I’m trying several things this year to improve productivity. One thing that’s both helpful and kind of fun, is that I’ve started screencasting my workday to a file. I was inspired both by employee-monitoring* screen capture software and by “speed paint” videos on YouTube. But what I found is that Vokoscreen can be set to record screencast video at just 1 frame per second — this doesn’t take up a prohibitive amount of hard drive space, even for a 4-8 hour workday, so the files remain of manageable size.
When I take a break, whether away from the computer or just making personal posts online, I hit “Pause” so it doesn’t get counted as work. I can also stop and start a new video recording, which is sometimes useful for keeping parts of the workday separate.
At the end of the day, I load the clips into Kdenlive, apply a 2000% “speed” filter (i.e. 20X speed — which is the maximum setting on the “speed” effect in Kdenlive), and add some music from my project music library. This is fast enough to make reviewing the video practical, but slow enough for me to follow what’s happening.
I review the accelerated video and check (or write) a text log entry for the day to make sure it accurately describes what I did that day, and I paste the entry into a “title clip” in Kdenlive, which I insert into the video.
I also review to check for security issues, such as passwords or private communications. I pixellate those so I can still see what I was doing, but the sensitive text isn’t readable from the video (this is just in case I decide to share the videos in the future).
I’ve been doing this for just over two weeks now, and I like it. It has a number of advantages:
Motivational: It’s very satisfying to look at what I accomplished in a given day. It’s so easy to forget.
Fun: Watching yourself work at 20X speed is sort of a rush.
Time Keeping: The length of the video tells me how much time I spent on productive work in any given day.
Time Usage Analysis: It’s easy to tell how much time different tasks take, even when I would lose track of time while doing them.
Log Keeping: Provides an excellent check on my textual log, improving the accuracy.
Accountability: It’s easy to tell from the video if I’m not staying on task, or if I’m working in inefficient ways.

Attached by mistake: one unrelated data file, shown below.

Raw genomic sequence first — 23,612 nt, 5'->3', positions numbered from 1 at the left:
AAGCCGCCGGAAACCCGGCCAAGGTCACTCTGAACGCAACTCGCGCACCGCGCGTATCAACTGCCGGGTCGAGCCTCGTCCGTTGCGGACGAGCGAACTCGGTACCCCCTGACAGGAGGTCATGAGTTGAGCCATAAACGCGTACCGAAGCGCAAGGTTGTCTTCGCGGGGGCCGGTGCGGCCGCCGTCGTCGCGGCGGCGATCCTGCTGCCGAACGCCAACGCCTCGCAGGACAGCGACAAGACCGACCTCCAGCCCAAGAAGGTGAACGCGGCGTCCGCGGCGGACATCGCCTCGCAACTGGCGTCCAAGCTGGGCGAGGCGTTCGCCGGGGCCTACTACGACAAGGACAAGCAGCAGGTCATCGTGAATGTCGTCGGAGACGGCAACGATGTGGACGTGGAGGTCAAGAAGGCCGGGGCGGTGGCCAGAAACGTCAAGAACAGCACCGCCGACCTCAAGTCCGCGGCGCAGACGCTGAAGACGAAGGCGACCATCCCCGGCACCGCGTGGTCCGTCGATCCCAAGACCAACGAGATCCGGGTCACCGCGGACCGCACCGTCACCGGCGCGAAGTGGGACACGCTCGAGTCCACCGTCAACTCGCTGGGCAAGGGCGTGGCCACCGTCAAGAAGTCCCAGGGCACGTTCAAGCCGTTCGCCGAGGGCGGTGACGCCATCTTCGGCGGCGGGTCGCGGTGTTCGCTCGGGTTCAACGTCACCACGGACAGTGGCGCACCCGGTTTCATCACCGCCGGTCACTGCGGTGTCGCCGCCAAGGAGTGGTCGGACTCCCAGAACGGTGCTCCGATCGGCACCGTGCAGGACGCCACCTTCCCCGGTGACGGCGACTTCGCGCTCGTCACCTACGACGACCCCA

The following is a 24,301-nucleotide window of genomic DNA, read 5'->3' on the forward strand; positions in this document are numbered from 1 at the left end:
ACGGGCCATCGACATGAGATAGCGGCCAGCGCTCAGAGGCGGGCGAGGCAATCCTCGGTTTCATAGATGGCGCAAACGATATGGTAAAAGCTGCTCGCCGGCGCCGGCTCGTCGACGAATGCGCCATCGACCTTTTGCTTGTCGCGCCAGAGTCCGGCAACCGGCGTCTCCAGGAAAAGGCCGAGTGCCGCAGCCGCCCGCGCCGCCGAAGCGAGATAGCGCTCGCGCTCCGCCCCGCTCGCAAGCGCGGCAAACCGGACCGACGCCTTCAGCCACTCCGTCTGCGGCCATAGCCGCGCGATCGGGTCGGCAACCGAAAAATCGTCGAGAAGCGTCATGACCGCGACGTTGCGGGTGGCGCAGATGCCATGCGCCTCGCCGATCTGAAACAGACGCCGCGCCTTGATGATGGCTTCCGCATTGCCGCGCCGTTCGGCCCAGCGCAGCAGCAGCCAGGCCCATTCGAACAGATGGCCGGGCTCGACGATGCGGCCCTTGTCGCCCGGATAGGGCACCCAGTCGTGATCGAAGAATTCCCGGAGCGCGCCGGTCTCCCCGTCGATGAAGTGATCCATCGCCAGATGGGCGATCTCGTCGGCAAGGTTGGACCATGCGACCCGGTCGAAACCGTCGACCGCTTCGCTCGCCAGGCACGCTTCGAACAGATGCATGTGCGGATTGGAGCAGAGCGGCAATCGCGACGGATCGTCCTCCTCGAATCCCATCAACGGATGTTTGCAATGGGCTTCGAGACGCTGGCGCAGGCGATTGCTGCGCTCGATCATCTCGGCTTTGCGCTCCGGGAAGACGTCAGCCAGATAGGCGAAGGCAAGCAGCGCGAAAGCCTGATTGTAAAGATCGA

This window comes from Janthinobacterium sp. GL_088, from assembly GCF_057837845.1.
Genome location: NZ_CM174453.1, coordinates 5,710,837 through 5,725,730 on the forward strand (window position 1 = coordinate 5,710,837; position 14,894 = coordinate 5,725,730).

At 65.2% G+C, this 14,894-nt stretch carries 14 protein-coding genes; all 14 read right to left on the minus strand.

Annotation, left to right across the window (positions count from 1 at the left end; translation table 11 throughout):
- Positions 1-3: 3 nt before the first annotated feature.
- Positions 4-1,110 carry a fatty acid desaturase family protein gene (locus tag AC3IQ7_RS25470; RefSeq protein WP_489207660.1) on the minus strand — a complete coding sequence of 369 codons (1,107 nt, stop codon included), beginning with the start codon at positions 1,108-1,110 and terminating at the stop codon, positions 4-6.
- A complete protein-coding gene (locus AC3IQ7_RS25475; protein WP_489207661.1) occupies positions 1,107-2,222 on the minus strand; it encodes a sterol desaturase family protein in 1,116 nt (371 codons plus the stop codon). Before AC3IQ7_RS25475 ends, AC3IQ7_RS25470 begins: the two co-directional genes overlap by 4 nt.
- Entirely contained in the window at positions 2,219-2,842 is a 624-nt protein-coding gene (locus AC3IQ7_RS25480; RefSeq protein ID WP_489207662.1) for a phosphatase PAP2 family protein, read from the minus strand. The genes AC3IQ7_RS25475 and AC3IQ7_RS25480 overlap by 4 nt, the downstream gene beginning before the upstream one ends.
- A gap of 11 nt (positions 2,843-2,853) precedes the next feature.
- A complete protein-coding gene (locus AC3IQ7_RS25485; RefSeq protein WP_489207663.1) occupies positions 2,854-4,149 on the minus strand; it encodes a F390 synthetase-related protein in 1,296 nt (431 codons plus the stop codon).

Self-Discipline: Crazy as it sounds, knowing I’m watching myself is also motivation to stay on task when I’m recording.
Music Review: It’s not my main goal, but since I add background music from my soundtrack project collection, reviewing the video is also reviewing my music files. Kind of a double-use of the time.
This should allow me to make more realistic estimates of the time it takes me to do any given task, how much time I can expect to work productively in a single day, and so on. All of which makes me better at managing myself, which is not as easy a job as you might think.
Due to the potential security issues and also due to the fact that a lot of this work is just not that exciting to watch, I don’t plan to share these on a regular basis. But logs from production work days may be as interesting as speed paint videos, and I might share some excerpts of those later.
*FWIW: I have some ethical and practical objections to close monitoring like this in conventional work environments. It seems kind of oppressive in the work place. But in this case, it’s me watching myself, so I’m not concerned about that.
I’ve almost completed transferring our soundtrack music library onto our server. This is a collection of third-party free-licensed music that we’ve collected from several different sources, selected for use in putting together soundtracks for Lunatics. I’ve had it sitting on my workstation’s hard drive for several years now, but it was too large to host on our web server.
In the new server configuration, this data is being stored in a repository drive which is mounted using “s3fs”, so that the backend data is actually being hosted on Amazon’s “S3” (Simple Storage Service) hosting. This is much cheaper storage than keeping the data on our virtual web server.
We have ADSL service here with only 0.5 mbps upload, so this has been trickling up to the server over the last week, in a background process (I’m also looking into improving our upload capacity so things like this don’t take so long).
Once the data is up on the server, I’ll still have the challenge of making it visible (and tagged) in our digital asset management application (probably a new instance of Resource Space, but I’m not certain about that yet).
Of course, this music is all already available in some form online, but this collection will be curated and tagged (eventually).